Faber said he held over 40 video conferences with more than 500 elected officials in Ohio, talking about what they could and couldn’t do with CARES Act funds.

“We were very open,” Faber said. “Ask us if you think this could be a COVID or CARES Act-related expenditure and we’ll give you our best guidance. We really hope people did that to try and avoid problems later on.”

Still, he’s seen some interesting spending requests among some communities in the state.

“We had one township that asked us if they could rehab all of their parks with CARES Act money. When you push it to the logical extreme, you can make an argument that people were going to spend more time outside so you probably need to build new shelter houses and that kind of stuff with it, but that’s pretty far of an extension. I asked the question to township officials ‘Under that logic, are you going to repave all of your roads because people need to drive from their house to the park?’” Faber said.

His office recently started the auditing process and anticipates finding communities that pushed the envelope too far.

When it comes to spending on security cameras, Faber said he can see both sides of the argument. He said it was generally OK for local governments to spend their funds on public safety.

“But that doesn’t mean go out and replace all of your cruisers and or all your fire trucks necessarily. You had to be relatively judicial,” Faber said.

Some communities did purchase new vehicles with their CARES funding, many citing a need among first responders who deal with the pandemic daily.

Hanover, Vienna and Warren townships spent money on vehicles for first responders. Southington spent just over $40,000 for a pick-up truck to keep employees socially distanced. West Township spent $39,500 on a dump truck and noted a $500 downpayment on a truck in their CARES documents.

Braceville Township spent over $127,000 on vehicles to “separate employees.”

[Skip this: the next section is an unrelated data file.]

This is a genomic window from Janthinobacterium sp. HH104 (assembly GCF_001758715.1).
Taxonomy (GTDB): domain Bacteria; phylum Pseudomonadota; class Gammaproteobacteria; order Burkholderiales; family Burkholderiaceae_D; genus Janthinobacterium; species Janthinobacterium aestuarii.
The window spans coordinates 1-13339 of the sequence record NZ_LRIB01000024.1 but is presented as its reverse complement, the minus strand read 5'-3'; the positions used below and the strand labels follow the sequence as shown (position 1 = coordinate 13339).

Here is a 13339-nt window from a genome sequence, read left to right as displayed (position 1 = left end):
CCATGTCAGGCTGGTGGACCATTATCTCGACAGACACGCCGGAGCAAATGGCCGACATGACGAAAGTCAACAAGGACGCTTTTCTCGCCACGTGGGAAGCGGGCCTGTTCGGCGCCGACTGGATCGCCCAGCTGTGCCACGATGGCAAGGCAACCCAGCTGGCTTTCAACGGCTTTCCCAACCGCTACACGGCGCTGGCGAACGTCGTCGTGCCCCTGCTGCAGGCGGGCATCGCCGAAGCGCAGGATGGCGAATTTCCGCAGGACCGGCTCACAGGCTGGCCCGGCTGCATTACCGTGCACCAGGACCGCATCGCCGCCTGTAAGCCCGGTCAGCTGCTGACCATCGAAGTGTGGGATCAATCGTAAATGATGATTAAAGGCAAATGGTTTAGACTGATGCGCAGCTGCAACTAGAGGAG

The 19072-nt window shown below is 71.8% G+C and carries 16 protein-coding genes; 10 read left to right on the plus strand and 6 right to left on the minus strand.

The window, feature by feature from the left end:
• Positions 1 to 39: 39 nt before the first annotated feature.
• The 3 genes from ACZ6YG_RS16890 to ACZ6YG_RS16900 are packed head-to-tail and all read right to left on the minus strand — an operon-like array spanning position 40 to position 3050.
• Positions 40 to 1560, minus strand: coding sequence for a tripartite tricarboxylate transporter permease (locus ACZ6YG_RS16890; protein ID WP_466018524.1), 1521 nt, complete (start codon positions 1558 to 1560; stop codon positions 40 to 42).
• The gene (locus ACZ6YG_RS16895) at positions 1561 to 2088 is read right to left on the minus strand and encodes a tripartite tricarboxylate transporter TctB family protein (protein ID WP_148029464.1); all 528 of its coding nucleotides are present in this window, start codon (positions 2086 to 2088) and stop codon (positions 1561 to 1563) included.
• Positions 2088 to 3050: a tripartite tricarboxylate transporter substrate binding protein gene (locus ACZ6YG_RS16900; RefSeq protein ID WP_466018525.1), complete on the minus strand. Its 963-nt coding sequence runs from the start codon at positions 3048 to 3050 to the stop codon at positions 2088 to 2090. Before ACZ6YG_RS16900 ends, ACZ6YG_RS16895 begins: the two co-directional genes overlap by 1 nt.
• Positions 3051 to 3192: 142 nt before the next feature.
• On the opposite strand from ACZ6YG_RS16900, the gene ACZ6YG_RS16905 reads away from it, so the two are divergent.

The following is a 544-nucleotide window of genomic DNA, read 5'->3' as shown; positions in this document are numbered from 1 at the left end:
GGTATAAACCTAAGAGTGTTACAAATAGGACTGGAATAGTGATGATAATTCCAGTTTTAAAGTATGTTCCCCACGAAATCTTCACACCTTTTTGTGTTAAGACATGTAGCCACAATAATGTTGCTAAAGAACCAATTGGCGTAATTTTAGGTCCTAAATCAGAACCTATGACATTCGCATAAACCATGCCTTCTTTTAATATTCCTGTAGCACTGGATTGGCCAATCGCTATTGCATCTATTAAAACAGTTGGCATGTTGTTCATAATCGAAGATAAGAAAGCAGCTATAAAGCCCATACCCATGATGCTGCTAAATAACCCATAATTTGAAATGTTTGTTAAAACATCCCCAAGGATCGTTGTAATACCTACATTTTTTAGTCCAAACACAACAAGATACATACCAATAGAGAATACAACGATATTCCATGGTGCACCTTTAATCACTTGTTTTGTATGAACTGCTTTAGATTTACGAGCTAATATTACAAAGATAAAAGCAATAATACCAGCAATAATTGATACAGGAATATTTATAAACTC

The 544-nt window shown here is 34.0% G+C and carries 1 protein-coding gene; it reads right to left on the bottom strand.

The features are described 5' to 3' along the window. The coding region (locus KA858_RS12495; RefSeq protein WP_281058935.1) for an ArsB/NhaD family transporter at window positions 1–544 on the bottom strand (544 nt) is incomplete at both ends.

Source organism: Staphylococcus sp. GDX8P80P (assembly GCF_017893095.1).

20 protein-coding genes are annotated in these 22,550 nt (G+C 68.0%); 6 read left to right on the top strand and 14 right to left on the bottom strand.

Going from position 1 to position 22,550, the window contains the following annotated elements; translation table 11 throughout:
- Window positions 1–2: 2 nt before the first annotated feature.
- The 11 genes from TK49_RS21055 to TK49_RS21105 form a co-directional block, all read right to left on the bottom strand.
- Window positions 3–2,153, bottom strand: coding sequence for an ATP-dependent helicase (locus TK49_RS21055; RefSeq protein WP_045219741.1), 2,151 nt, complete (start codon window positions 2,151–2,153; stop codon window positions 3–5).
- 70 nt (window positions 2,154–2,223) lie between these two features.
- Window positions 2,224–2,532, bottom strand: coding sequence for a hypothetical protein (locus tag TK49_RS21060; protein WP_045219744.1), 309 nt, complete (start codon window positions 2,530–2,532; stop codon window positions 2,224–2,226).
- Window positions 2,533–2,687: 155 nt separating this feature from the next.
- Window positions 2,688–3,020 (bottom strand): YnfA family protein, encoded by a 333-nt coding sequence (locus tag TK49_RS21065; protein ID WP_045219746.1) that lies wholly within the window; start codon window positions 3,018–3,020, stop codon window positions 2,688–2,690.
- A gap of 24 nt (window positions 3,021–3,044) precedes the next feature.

Mesopotamia purchased a new plow truck to “eliminate the sharing of vehicles” and to “promote social distancing.” The township reasoned that this would cut down on operational downtime due to sanitizing the vehicles or an employee’s sickness.

Weathersfield Township spent $333,917 on a rescue truck, pick-up truck and dump truck, according to the itemized list that was provided to WKBN. And Newton Township spent $48,585 for a 2020 Ford F550 outfitted with over $39,000 in accessories, including a dump body and plow, for the road department “to allow social distancing for employee work required COVID-19 protection.”

Warren Township also spent $5,880 on two Tasers for the police department, citing an increase in call volume during the pandemic and a need to eliminate the sharing of the devices.

Also among some of the more uncommon purchases, Leetonia spent over $46,000 on a playground, as well as $4,464 on outdoor tables for the park.

Leetonia Mayor Kevin Siembida said they focused on purchasing items that could be used by village residents for years to come.

“We didn’t need thousands of dollars in Clorox wipes,” he said, adding, “We wanted something that could be used long-term.”